Incidentally I used to work for a pension trustee. Some of our clients were churches, charitites, hospital foundations etc. All of them were vicious! Looking for everything they were entitled to, 100% of the time.

#100 Smoking Man on 04.21.18 at 10:54 am

The night.

Another baradge of drunken self destructive truths posted on LinkedIn .

The morning.
A race to delete them before anyone sees them.

The paronoia.
Did I delete them all?

My life can get complicated at times.

#101 Shawn Allen on 04.21.18 at 10:57 am

Buying on Speculation Has Been Dangerous and Common for at least centuries

“like the new-home buyers in Oakville who want out of deals for $1.5 million houses they bought on spec to be built two years hence. They figured prices would continue to rise, but the opposite happened.”

**************************************
Preparing for a visit to Amsterdam and a tour (Friday) of the world’s first stock exchange I read about the Dutch East Indian Company which IPO’ed – well before the term was invented – via subscription receipts in 1602.

By the 1630’s it was common to buy shares in the Dutch East India company by means of a forward contract -where you agreed to take delivery of the shares some time in the future – no money down if your reputation was good. The hope was often that the price would rise and you would sell when the “closing” date arrived for a profit. A number of wealthy people started making very heavy bets on speculation.

Soon, a number of people bankrupted themselves and some high-tailed it out of the City to escape the law. Other cases were litigated. Some people got out of the contract on technicalities. (Naked short selling was technically illegal but often practiced) All of this in the 1600’s and not much has changed.

Then, as now, it was important to hold people to the contracts they had made. Commerce would otherwise grind to a halt.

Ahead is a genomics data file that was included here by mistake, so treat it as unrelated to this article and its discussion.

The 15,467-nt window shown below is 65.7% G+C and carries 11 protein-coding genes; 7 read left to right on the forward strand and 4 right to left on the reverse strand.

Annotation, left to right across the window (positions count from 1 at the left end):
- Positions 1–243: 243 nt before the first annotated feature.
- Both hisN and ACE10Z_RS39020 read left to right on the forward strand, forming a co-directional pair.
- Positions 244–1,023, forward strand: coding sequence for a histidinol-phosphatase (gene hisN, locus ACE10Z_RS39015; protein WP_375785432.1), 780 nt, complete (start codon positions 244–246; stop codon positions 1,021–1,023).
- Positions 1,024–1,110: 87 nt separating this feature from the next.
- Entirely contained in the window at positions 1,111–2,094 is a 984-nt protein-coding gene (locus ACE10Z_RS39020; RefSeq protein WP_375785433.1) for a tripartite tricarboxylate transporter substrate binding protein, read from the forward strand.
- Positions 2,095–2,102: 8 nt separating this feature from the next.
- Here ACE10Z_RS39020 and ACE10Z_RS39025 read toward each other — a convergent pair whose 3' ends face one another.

#102 Another Deckchair on 04.21.18 at 11:00 am

Laws and rules, vs. what you think is morally right.

Laws and are and there for a reason.

Forget Real estate.

Say you are flying your little airplane (Cessna or whatever) and you are going slower than the minimum airspeed, and the wings stall.

A little “woops – I didn’t mean it” is maybe ok; you broke the minimum airspeed rule, and the law of gravity takes over. So, you push the stick forward, undo the airspeed issue by “spending” some of YOUR energy (height) to recover.

If you don’t have sufficient height (energy), you are in BIG trouble.

Who do we blame now? Mother nature? God? YOU broke the rules, YOU broke the laws of nature, and now what happens? Maybe you didn’t really think things through, and, gosh, you made a mistake. Who pays??

How is this different than Derek’s case?

#103 Heloguy on 04.21.18 at 11:03 am

#66 Reynolds531 on 04.20.18 at 11:40 pm
The ex says today she’s spending $750k on a new build closing end of September. Her house worth half that isn’t listed yet.

Does it make me a bad guy for hoping the market and rates crush her?

Yes it does, but she is your ex for a reason.

If you tell her its a bad idea but she does it anyway and she gets crushed, then you have done your due diligence and then you can gloat.

#104 Fish on 04.21.18 at 11:14 am

@92

#92 Westcdn on 04.21.18 at 10:12 am
One of the weird things in my life. – animals seem to like me. I used to call my cat ugly and stupid. She had a mean streak. I saw her chasing down skunks. Christ… I would admonisher her. She would cock her little head and meow. She was a good mouser and actually smart. She died in my arms after a 22 year haul.

My dog was a stray and vicious. I befriended him and I would search through garbage to feed him – I called him Rex. My father would not allow him on our property but somewhat relented on my friendship and allowed me to give him better food. That dog protected me but people were afraid of him. My father got fired because he beat the snot out of his boss. We had to leave and my father arranged to have Rex shot. The job was butchered. Rex ran to me but I could see the wound was mortal. I looked at my father and he did what had to be done.

I can fill a book about the stories about the stories my parents told me and what they did. One of my favorite was how my father got piles.

The cat and dog were always happy to see me. They live in my mind. Hey, did you know that live spelled backwards is evil. I just grow plants now and take care of the hares (rabbits) that haunt my yard. The annoying thing is they like to dig small pits to hunker down.

****

Very informative and interesting, wow!

#105 Bibi on 04.21.18 at 11:29 am

#43 Ace Goodheart on 04.20.18 at 8:23 pm

I think Ace Goodheart, Leo Troolstoy, Blacksheep and Penny Henny should have their own blog to tell us more of their fascinating life stories. Joking man is nothing compared to you guys!